Outrageous. Offensive. Outlandish.
The pretentious playboy son of a Presbyterian merchant. An amateur actor. An upstart. A failed goalkeeper.
An idea which undermined football and the values of Victorian society.
An idea which punished the team for the error of an individual.
An idea dismissed as, “The Irishman’s motion.”
It was called the ‘Kick From the Penalty Mark’.
Willie McCrum had invented the penalty.
The rules prior to his idea were that an indirect free kick inside the box would be given for any foul play. This meant that one could not shoot directly but had to pass first. So naturally the opposing defenders would charge towards the free kick taker and block any shot. It wasn’t a particularly fair system – where was the deterrent for a defender committing a foul? McCrum had a front seat to it all – he was the Milford FC goalkeeper in the first year of the Irish Championship in 1890. That’s not to say he was particularly effective in his role – he wasn’t. Unfortunately Willie conceded 62 goals in 10 games and saw his beloved club sit rock bottom of the league by the end of the season.
McCrum hung up his gloves and committed himself to reforming the game, to righting a wrong. His radical idea was that a penalty kick could be given for tripping, holding or a handball within a twelve yard line stretching across the pitch. The subsequent penalty kick could then be taken at any point along this line. It was directly in between the 6 and 18 yard lines. The goalkeeper could stand up to 6 yards from the goal line.
McCrum took the idea to the Irish FA Secretary named Jack Reid. He had been a forward for Cliftonville in Belfast and was capped six times by Ireland. Reid then took the idea to the International Board (A precursor of FIFA) but was met with scorn. The idea was dismissed as ‘The Irishman’s motion’ or ‘The Irishman’s notion’ depending on who you read. Given McCrum’s propensity for amateur dramatics and reputation as a gambler (He once squandered the modern day equivalent of £6 million on a trip to Monte Carlo) was easy fodder to his critics. His proposal added a level of theatre and drama that Victorian football men did not care for.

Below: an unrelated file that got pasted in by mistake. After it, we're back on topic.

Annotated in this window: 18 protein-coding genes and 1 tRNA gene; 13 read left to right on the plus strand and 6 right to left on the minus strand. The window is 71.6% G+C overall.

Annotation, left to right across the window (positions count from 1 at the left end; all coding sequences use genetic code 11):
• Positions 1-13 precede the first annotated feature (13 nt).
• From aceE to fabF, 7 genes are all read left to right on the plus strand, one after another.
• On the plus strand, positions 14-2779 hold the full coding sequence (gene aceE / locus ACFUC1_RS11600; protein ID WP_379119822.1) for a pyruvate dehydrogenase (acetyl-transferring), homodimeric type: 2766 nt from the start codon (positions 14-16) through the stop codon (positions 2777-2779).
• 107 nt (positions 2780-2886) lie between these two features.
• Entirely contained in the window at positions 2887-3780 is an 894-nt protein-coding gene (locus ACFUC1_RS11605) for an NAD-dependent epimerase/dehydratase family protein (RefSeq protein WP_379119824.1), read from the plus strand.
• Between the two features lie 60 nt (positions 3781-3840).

Yet within the year FA Cup action compelled the law makers to change their minds. In the 90th minute of an FA Cup quarter final a defender did the unthinkable. He deliberately handled the ball to stop a clear goal. Think Luis Suarez for Uruguay in the 2010 World Cup. The subsequent indirect free kick was easily blocked by the goalkeeper and outrage ensued. Four months later the ‘Kick from the Penalty Mark’ was introduced.
The majority of fans simply could not accept that a footballer would deliberately act in an ungentlemanly manner. The principle than the collective should be punished for the mistake of an individual did not cut the mustard. Corinthians (The English team whom their considerably more successful Brazilian counterparts are named after) would never take a penalty. They also would remove one of their players if an opponent was injured or sent off. And it was only in their 41st year that they took part in a competition which was not for charity.
As for the penalty shoot out? It was either created:
- In 1962 in a Spanish Cup final between Real Zaragoza and Barcelona
- By a retired German referee named Karl Wald in 1970
- For the Israeli FA Cup in 1965
You will have to read ‘Twelve Yards: The Art and Psychology of the Perfect Penalty Kick’ by Ben Lyttleton for a deeper study.
You can visit the home of Willie McCrum in Milford House, Armagh and discover the fascinating history of his family.